Ben’s parents suffered from substance abuse addiction. By the age of 13, Ben was chewing tobacco and/or smoking a pack of cigarettes on a daily basis. He knew very little about his father, so when Ben’s mother died, he moved in with his grandparents. Shortly after, Ben’s grandmother passed away and his grandfather became physically abusive. Ben was forced to move again and was taken in by his aunt. He wandered through life fighting back the only way he knew how – fights, drugs and truancy. By the time he was court ordered into juvenile court custody and arrived at The Florence Crittenton Agency’s New Pathways Academy, he was one angry and confused young man. The agency immediately began assessments in preparation of developing a treatment plan for Ben. Ben, realizing the agency was intent on helping him improve his life situation, became engaged and compliant with agency staff.
The Florence Crittenton Agency’s New Pathways Academy is a non-public school, licensed by the Board of Education, that offers a year-round school schedule that provides the academic needs of middle and high school aged residential clients. Individualized programming makes the academy a critical resource that addresses the behavioral and mental difficulties of classroom engagement as well as academics.
The agency staff scheduled Ben for a medical exam, drug test, eye exam, dental exam and a review of his immunization records. Ben had follow up psychological evaluations, alcohol and drug evaluations, his school transcripts were collected, and he received an educational assessment. Additionally, Ben’s family history was collected and reviewed with the Department of Children Services to better determine an effective treatment plan for Ben.
Ben’s evaluations and assessments revealed the following information:
At age 16, Ben should have been in the 10th grade, but had fallen behind. Ben was enrolled in the 9th grade and was reading at a 2nd grade reading level. Ben was involved in a local gang, carried a gun, had an assault charge filed against him, and was in violation of his probation. He sold drugs to support his habit and smoked a pack of cigarettes a day. Ben also suffered from medical issues like arthritis in his knees, untreated diabetes, impaired vision, attention/hyperactivity with behavioral mood disorders, and experienced hallucinations and insomnia on a consistent basis.
Despite Ben’s barriers, he told the staff that he had hopes of quitting drugs, succeeding in school, and becoming a mechanic.
The treatment team, cognizant of the information revealed in his assessments, developed a treatment plan to help Ben create a brighter future for himself. Ben was provided with college dorm-like lodging with three nutritious meals and snacks daily in a secure Level III unit, medications as prescribed by the agency psychiatrist, and a special education plan with collaborative communication to his public school system. The New Pathways Academy engaged Ben in early recovery skill building for drug use and anger management, and helped Ben evaluate his current friendships and influences. Ben was also provided with group therapy, individual therapy, and family therapy. New Pathways Academy also assisted Ben with legal issues for his court proceedings, and guided Ben through the trauma-focused cognitive behavior curriculum with enhancement time for developing coping skills, grief management and family relationship building.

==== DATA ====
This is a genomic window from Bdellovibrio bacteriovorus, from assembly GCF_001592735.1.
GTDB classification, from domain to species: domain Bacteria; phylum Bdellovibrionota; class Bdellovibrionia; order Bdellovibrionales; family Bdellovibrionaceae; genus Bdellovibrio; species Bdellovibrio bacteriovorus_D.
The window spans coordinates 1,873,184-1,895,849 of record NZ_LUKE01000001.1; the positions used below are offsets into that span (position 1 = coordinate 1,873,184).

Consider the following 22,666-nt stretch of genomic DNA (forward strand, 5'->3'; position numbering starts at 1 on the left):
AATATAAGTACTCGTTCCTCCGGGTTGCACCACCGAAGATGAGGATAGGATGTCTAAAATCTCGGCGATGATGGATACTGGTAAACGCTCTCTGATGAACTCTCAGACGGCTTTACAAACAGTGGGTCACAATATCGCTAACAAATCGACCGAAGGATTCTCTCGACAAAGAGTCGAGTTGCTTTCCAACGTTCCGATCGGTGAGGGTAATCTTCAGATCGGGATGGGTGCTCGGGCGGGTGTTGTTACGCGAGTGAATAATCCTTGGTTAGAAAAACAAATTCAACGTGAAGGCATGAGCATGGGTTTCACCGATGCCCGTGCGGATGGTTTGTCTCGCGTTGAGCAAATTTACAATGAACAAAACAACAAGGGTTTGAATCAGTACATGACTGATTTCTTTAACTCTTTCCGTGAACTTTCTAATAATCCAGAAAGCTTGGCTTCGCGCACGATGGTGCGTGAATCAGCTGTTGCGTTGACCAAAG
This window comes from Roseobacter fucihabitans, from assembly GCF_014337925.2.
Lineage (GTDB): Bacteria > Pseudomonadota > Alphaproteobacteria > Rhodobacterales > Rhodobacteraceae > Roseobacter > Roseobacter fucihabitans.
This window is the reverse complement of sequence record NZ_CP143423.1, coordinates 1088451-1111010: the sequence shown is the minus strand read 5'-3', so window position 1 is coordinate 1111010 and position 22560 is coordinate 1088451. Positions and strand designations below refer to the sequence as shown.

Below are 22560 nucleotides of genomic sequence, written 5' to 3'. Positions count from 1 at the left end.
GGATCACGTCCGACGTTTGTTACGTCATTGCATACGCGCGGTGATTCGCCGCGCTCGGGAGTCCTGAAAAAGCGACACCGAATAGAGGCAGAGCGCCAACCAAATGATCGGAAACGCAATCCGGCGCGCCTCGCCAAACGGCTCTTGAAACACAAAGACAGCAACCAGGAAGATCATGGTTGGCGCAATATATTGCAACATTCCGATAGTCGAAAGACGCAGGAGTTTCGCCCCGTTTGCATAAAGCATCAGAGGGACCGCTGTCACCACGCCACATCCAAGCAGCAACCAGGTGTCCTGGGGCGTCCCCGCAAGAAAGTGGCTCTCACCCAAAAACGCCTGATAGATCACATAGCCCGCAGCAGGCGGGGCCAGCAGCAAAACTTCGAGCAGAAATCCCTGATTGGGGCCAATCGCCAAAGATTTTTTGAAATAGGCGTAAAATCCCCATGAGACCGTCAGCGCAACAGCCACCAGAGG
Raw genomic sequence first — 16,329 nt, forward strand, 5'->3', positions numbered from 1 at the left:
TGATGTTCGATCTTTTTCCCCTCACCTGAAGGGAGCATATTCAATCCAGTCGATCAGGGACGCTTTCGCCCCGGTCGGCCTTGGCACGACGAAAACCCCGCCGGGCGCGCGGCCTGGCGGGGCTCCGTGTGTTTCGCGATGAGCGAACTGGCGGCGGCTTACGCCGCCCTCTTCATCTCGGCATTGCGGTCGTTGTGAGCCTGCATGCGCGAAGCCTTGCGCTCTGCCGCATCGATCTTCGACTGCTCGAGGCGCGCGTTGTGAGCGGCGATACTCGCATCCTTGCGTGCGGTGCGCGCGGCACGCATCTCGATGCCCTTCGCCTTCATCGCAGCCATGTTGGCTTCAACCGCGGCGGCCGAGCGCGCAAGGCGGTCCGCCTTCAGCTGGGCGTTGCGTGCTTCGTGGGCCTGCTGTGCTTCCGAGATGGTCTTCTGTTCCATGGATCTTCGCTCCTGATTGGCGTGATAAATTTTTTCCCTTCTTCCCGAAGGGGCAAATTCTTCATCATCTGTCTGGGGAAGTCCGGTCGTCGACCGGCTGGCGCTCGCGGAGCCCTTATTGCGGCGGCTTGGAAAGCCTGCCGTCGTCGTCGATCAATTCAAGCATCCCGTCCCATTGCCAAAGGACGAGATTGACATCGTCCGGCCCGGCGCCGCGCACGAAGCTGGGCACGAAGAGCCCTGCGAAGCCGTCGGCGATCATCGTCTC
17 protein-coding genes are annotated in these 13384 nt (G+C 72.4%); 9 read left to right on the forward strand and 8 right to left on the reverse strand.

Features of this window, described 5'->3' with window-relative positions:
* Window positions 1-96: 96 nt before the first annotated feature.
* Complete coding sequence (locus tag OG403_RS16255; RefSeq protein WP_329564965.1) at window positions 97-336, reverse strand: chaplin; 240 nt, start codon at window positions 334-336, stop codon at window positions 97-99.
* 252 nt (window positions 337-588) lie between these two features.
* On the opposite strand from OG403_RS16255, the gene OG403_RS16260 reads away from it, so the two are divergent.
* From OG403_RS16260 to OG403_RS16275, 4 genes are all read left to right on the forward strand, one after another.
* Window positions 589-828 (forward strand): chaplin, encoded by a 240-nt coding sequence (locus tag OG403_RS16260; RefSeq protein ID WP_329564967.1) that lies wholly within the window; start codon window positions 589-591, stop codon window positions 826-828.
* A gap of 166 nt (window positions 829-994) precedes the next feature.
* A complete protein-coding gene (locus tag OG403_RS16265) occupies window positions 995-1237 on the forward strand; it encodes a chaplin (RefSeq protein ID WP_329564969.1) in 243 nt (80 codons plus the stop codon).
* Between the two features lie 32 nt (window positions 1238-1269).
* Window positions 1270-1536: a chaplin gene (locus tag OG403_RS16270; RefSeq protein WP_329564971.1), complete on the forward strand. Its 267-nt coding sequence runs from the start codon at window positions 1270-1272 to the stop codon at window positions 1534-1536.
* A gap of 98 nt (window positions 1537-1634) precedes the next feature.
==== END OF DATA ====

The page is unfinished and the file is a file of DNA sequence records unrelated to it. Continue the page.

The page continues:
At the end of Ben’s stay with New Pathways Academy, he was receiving treatment for his medical issues, had progressed from the 9th grade and re-entered school at grade level with a special education plan, was drug free, placed in an appropriate foster care home, and was scheduled for in home weekly session and medication management.
Thanks to United Way funding, The Florence Crittenton Agency was able to provide a new way of life with drug free and positive health outcomes to Ben and for 535 youth with similar stories.
United Way of Greater Knoxville is proud to support programs like The Florence Crittenton Agency’s New Pathways Academy that make a difference for youth in our community. At United Way, we fight for the health, education, and financial stability of every person in our community because we know that change doesn’t happen alone. To live better, we must LIVE UNITED.
*In order to maintain their anonymity, names in this Story of Impact have been changed.